Starting next Wednesday, UBC Okanagan students, staff and faculty will be challenged to take action to lower their carbon footprint.
The UBCO go beyond Carbon Diet is designed to raise awareness of climate change and to encourage everyone in the campus community to make a difference through behaviors and actions.
“Sustainability is about engaging people to change the way we make decisions and act,” says Leanne Bilodeau, Manager of UBC Okanagan’s Office of Workplace Health and Sustainability (OWHS). “Targeted programs like our go beyond Carbon Diet are an important start to help promote awareness and actions on and off campus that can have a positive impact.”
The Carbon Diet is being launched Oct. 21 by UBC Okanagan in partnership with the Sierra Youth Coalition’s Go beyond program. Participating students, faculty and staff will evaluate their personal environmental impact from day-to-day activities such as choosing their modes of transportation, food choices, and water and energy use.
By “losing” 5,000 pounds of carbon dioxide (CO2) emissions, participants will be entered to win a bike from Venture Gear, or a Big White season’s pass.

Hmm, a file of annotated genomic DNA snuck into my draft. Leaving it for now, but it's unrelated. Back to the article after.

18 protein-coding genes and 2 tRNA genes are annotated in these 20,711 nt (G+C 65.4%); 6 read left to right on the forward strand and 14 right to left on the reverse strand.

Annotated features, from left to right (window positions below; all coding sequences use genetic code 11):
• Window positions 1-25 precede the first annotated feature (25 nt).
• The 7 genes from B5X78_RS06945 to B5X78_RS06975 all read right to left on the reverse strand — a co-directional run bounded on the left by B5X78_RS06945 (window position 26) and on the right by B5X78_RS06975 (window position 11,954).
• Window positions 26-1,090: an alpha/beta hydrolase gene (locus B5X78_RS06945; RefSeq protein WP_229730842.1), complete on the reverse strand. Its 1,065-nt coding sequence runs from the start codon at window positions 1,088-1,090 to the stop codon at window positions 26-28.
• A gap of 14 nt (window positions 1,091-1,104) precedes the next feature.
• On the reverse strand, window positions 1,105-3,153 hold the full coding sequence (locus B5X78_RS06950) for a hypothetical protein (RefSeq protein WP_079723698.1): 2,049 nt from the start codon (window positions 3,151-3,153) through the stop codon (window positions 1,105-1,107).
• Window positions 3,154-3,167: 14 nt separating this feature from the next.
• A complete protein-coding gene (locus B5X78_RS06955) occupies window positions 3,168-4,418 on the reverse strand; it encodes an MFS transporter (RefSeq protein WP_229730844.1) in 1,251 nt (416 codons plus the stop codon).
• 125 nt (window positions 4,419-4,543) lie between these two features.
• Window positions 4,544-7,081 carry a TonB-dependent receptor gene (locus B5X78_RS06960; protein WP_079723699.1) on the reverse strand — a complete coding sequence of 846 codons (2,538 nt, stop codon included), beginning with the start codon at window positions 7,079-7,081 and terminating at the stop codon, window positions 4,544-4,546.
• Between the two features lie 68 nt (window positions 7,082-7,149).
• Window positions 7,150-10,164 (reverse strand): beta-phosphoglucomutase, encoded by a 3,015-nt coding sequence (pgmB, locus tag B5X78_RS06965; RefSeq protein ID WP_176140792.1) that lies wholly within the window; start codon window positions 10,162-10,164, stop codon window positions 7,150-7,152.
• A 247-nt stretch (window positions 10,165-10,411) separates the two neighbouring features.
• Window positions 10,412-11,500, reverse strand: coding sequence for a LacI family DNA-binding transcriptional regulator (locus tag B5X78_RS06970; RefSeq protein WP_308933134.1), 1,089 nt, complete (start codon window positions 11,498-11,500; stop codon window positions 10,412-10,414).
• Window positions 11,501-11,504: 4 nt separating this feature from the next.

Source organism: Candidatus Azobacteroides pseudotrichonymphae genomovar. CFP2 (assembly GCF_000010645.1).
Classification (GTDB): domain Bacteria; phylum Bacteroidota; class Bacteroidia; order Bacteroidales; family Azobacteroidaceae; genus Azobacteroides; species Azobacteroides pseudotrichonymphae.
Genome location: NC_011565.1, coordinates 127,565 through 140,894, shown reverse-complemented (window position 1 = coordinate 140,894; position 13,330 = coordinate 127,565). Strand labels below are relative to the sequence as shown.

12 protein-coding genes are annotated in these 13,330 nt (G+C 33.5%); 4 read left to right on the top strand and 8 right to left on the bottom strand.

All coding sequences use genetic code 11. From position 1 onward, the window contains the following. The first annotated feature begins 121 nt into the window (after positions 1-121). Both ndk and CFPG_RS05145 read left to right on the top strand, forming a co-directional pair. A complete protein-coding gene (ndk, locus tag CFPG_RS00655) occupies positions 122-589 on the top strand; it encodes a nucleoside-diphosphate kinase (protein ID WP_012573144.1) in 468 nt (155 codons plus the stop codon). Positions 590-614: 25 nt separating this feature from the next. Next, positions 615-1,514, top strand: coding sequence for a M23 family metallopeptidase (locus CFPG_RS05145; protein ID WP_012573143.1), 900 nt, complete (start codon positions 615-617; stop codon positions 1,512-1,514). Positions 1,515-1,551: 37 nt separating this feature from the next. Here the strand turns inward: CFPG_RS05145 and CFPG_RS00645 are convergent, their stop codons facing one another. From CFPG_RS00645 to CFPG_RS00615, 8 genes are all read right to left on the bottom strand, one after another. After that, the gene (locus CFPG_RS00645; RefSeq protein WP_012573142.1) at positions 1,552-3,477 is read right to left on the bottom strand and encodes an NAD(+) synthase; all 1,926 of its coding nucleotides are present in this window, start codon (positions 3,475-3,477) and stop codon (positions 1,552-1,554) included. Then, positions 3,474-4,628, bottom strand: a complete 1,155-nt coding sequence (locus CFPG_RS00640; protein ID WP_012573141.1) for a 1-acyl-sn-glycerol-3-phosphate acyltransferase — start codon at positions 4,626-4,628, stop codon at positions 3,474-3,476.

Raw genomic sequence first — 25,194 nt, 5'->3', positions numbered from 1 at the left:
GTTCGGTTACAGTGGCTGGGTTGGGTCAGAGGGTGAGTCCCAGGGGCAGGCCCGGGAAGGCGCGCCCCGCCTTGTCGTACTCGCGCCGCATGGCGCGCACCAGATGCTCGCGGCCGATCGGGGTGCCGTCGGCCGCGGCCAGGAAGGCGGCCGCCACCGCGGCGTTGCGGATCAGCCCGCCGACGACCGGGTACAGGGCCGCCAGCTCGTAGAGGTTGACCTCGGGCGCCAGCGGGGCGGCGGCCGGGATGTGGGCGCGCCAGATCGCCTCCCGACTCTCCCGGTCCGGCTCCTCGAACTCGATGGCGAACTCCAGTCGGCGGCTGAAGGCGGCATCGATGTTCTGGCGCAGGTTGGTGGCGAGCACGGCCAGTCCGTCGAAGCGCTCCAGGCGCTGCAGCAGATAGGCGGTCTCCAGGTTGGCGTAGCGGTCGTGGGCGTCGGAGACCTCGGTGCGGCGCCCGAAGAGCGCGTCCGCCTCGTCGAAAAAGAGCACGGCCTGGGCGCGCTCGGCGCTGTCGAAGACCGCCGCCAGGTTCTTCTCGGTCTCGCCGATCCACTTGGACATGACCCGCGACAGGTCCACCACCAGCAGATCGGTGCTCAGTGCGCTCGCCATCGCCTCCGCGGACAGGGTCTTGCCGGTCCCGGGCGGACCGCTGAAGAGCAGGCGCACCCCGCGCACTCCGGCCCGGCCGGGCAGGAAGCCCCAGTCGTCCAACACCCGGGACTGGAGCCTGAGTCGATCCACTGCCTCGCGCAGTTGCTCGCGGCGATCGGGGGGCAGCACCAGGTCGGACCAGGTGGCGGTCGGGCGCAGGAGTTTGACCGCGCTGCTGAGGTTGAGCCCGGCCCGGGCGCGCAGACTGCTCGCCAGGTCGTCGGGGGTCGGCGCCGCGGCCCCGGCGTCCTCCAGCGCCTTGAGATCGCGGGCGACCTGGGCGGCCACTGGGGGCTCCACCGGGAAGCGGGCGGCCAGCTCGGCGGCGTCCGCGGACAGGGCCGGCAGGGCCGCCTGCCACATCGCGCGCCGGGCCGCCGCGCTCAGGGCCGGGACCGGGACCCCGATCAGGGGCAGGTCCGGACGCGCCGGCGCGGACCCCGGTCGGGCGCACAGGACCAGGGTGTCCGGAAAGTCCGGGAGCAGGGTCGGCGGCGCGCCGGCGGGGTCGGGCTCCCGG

“We modeled this on similar projects that have been launched in the United States,” says Mallory Hewlko, a work-study student with the OWHS who planned and is coordinating the UBC Okanagan Carbon Diet project. “We hope the short-term challenge will inspire long-term life choices.”
Once signed up, participants will be given a worksheet outlining actions they can take and how to calculate the pounds of CO2 they can “lose.” Buying food that’s in season saves up to 700 pounds of CO2, for example, and only using a dishwasher when it’s full saves 200 pounds.
Education and engagement sections allow participants to lower their carbon footprint be attending educational seminars provided by the Office of Workplace Health and Sustainability and also by taking part in current sustainability initiatives on campus or starting their own.
UBC Okanagan’s campus infrastructure and building designs reflect the university’s sustainability commitment, says Jackie Podger, Associate Vice President, Administration and Finance.
“In addition to encouraging individuals to reduce their own carbon footprint, we are committed to reducing our institution’s carbon footprint through programs like our geothermal system,” says Podger. “Approximately 80 per cent of all heating and cooling on campus is generated from low- to no-carbon sources.”
For more information visit the UBC Okanagan Office of Workplace Health and Sustainability website at www.ubc.ca/okanagan/sustainability.
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